Summer style


Summer style

by: Samuel Thomas | .
Metropolis Magazine | .
published: July 30, 2014

Festival and fireworks season is upon us, bringing with it the rare opportunity to wear the humidity-friendly yukata (light summer kimono). As befitting any fashion staple, there are a wealth of interpretations by big labels and edgy outsiders alike. Serious fashion aficionados can look to the likes of Mint Designs and Anrealage for limited collections currently on sale at Isetan Shinjuku. More eclectic tastes should look at the psychedelic yukata stylings of Iroca ( If budget’s an issue, a complete set can be had for around ¥10,000, like Buffalo Bobs’ ( line featuring modern textiles such as houndstooth and even Velcro fastening on the obi (belt) to make dressing unassisted a breeze.


It’s been a while since we’ve had a sneaker collaboration worth getting excited about, but the recently announced Converse and surrealist artist Taro Okamoto collaboration model fits the bill nicely.

The centerpiece of the collaboration is a design based on Okamoto’s most famous work, the Tower of the Sun sculpture that became the symbol of the 1970 World’s Fair in Osaka—replicating it right down to some pretty big wings that jut out from the back of the shoe (mercifully detachable). The core All Star Okamoto Taro TT Shin-hi comes in at ¥10,000 and is accompanied by a number of cheaper designs focusing on graffiti interpretations of Okamoto’s motifs. The collaboration is set to drop in August, but be warned, the last time Okamoto’s estate conspired with a fashion label (in that case Comme des Garcons) the most popular designs were long gone before the first day was out.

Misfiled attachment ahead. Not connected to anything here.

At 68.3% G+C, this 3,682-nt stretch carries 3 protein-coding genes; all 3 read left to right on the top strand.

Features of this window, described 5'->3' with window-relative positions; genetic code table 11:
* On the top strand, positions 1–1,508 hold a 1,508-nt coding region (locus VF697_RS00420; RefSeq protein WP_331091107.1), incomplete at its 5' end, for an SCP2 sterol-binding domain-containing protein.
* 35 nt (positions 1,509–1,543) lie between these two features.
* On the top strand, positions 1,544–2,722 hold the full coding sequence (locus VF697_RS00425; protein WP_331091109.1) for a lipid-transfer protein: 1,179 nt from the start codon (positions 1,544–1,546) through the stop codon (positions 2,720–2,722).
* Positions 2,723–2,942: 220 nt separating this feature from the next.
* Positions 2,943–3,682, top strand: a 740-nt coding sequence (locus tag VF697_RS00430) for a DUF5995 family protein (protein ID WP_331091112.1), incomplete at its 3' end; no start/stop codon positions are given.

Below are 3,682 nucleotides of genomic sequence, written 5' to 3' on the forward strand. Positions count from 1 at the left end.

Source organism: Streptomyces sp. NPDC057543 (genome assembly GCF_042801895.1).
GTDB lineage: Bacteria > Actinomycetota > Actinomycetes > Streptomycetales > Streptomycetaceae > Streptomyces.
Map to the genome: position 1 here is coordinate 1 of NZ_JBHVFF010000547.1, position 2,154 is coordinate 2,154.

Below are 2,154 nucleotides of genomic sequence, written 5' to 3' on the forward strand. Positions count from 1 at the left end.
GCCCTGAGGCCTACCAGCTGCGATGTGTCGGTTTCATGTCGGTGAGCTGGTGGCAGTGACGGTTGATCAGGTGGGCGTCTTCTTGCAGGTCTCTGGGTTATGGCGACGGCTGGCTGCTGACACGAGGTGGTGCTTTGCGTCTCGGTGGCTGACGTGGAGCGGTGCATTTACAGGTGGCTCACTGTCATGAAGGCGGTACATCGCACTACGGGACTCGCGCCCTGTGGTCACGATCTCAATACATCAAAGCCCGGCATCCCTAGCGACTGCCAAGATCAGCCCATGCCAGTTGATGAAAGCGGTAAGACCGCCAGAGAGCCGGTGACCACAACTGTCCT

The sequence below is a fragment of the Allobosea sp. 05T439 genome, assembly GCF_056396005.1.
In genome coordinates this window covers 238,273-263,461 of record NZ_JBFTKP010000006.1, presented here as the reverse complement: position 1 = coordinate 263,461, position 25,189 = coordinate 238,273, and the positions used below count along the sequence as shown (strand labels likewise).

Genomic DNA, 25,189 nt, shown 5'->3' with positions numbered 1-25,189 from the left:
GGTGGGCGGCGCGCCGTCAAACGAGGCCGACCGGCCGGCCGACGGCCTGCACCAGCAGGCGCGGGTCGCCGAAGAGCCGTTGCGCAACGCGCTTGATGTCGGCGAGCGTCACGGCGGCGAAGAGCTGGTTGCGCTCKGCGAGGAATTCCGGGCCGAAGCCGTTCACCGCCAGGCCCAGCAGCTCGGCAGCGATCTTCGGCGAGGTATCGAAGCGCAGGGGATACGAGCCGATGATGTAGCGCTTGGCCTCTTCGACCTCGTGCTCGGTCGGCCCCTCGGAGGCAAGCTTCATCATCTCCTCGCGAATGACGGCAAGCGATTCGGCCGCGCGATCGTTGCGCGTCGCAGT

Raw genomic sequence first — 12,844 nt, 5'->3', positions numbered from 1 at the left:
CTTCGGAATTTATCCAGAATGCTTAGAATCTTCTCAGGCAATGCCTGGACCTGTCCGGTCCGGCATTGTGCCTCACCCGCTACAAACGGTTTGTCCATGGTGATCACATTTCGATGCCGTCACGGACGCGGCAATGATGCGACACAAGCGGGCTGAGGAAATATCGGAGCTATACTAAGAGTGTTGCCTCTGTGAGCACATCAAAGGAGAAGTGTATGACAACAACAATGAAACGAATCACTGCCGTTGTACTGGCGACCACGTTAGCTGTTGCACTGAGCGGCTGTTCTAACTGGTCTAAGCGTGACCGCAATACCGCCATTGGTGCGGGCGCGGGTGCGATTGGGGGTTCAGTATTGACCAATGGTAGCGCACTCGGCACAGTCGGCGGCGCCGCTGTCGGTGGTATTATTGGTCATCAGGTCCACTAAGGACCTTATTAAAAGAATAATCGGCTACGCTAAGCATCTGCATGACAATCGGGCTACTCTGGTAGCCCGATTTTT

The Kitakore building (3-4-13 Koenji-kita, Suginami-ku) in alternative fashion friendly Koenji has become the destination of choice for avant garde fashion fans the world over—dressing the likes of Rihanna and Lady Gaga—as well as those who wish to follow in their footsteps. The building houses a collective of designers and shops encompassing Garter, ilil, Hayatochiri, Dog and Southpaw, that live up to its client list. That doesn’t mean fashion civilians need be put off. For every outfit that Liberace would deem a bit over the top, there are some easy to wear basics, graphic tees and embroidered snapbacks that also carry the possibility of kickstarting a personal fashion revolution.

Recently, the collective opened a space dedicated to Chim↑Pom, who have combined their controversial artistic endeavors with fashion that needs to be seen to be believed—including garments fashioned from garbage and even Chim↑Pom member Ellie’s own tears.


For many, the Japanese school uniform is a symbol of conformity that’s eventually cast off only to be replaced by the salaryman or office lady suit. However, on closer inspection it really is the gateway to subversion: the yankii gangs embroidered theirs, and the kogal defined a generation with their audacity to adapt theirs. This path is still very much alive, as you can see from this example in which the sailor collar and pigtails are engulfed by an amorphous, mutated sweater from underground Tokyo designer Balmung.


Jul 30-Aug 10 | Tatty Devine pop-up shop at LaForet Harajuku

London-based, pop-cute accessory brand Tatty Devine is set for a limited shop from the 30th in LaForet, the capital of Harajuku fashion, with the English designer Harriet Vine in attendance at the opening.

Metropolis Magazine website

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